The haloalkanes (also known as halogenoalkanes or alkyl halides) are a group of chemical compounds derived from alkanes containing one or more halogens.
The boiling points of the halogenoalkanes depend on the strength of their intermolecular forces. As you go down group 7 from fluorine to iodine, the atomic radius of the halogen atoms, and the number of electron shells that they have, increases.This increases the instantaneous dipole –induced dipolebonds.This means the forces between the molecules are stronger which means more energy is needed to overcome them. The bigger the halogen atom and the more halogen atomsthere are, the higher the boiling point.
Reactivity of the Halogenoalkanes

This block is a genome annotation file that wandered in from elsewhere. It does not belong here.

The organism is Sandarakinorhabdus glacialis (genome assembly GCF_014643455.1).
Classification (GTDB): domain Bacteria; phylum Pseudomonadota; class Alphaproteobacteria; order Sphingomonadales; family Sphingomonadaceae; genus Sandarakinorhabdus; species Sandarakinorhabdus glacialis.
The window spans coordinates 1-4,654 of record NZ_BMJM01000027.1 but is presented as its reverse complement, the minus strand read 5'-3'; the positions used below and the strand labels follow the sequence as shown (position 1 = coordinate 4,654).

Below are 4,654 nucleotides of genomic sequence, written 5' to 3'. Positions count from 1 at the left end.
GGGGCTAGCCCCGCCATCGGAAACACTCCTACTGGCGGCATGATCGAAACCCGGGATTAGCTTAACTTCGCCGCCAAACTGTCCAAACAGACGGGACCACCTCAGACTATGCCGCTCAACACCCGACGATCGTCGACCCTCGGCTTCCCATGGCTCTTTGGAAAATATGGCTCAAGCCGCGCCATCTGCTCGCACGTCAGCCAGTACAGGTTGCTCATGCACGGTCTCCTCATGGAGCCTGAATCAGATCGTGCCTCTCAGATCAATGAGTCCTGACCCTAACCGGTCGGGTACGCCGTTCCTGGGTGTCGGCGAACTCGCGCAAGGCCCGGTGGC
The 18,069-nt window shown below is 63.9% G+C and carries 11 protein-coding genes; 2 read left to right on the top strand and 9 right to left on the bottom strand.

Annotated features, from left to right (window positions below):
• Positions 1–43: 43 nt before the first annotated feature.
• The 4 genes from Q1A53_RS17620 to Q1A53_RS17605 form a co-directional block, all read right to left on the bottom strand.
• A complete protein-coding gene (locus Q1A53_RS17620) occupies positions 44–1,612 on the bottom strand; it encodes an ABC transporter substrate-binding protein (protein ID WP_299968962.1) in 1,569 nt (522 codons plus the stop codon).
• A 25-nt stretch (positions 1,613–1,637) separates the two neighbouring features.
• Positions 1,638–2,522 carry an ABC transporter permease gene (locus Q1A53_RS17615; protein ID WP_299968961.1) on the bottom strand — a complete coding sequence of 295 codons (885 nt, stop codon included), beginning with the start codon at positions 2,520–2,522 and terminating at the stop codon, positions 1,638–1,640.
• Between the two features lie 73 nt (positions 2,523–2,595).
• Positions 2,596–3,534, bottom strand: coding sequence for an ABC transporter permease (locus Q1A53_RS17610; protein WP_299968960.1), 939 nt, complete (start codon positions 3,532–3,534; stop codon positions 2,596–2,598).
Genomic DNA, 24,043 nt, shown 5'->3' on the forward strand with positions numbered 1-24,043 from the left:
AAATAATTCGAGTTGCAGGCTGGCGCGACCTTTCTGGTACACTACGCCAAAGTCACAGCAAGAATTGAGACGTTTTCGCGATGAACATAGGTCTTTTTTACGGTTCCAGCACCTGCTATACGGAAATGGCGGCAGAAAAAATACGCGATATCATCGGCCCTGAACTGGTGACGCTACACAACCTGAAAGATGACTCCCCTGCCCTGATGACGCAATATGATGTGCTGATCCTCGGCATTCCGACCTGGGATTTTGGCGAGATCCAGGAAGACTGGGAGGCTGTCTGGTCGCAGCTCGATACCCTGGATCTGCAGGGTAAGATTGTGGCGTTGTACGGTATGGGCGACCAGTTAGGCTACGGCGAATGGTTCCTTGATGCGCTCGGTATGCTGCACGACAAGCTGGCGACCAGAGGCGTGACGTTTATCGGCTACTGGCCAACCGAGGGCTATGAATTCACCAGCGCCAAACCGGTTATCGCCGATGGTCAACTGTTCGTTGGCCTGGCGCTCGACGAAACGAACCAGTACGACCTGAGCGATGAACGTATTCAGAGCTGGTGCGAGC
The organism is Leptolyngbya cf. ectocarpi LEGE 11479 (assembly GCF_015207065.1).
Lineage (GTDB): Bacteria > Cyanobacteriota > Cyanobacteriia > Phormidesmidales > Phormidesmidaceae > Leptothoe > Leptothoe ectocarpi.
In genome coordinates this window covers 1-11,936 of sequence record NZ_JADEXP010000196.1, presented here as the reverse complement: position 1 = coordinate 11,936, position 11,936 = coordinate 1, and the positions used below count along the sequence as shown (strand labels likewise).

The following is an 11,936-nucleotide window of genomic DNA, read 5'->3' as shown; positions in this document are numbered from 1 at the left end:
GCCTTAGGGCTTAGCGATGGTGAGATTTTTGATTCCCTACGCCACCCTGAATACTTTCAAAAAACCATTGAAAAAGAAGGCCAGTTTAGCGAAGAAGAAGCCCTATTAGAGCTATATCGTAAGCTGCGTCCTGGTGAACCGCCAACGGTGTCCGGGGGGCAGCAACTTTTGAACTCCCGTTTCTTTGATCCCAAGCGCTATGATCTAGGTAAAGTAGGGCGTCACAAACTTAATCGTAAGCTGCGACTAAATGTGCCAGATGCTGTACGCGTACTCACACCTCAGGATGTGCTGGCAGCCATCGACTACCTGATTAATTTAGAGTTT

Halogenoalkanes contain a polar carbon-halogen bond.The polarity arises from the different electronegativities of the carbon and halogen atoms.Halogenatoms are more electronegative than carbon atoms.The bonded electron pair is attracted more towards the halogen atom than towards the carbon atom.The result is a polar bond.This illustrates the polarity in a molecule of bromomethane.
The electronegativity decreases down the group, resulting in a decrease in polarity of the carbon-halogen bond from fluorine to iodine.The carbon-halogen bond becomes weaker as the size of the halogen atom increases.This makes the bond easier to break and the compounds become more reactive.
Fluro-compounds are very unreactive.
Chloro-compounds are reasonably stable in the troposphere and can react to produce chlorine radicals that deplete ozone.
Bromo-and iodo-compounds are reactive and so are useful as intermediates in chemical synthesis.
Drafted by Eunice (Chemistry)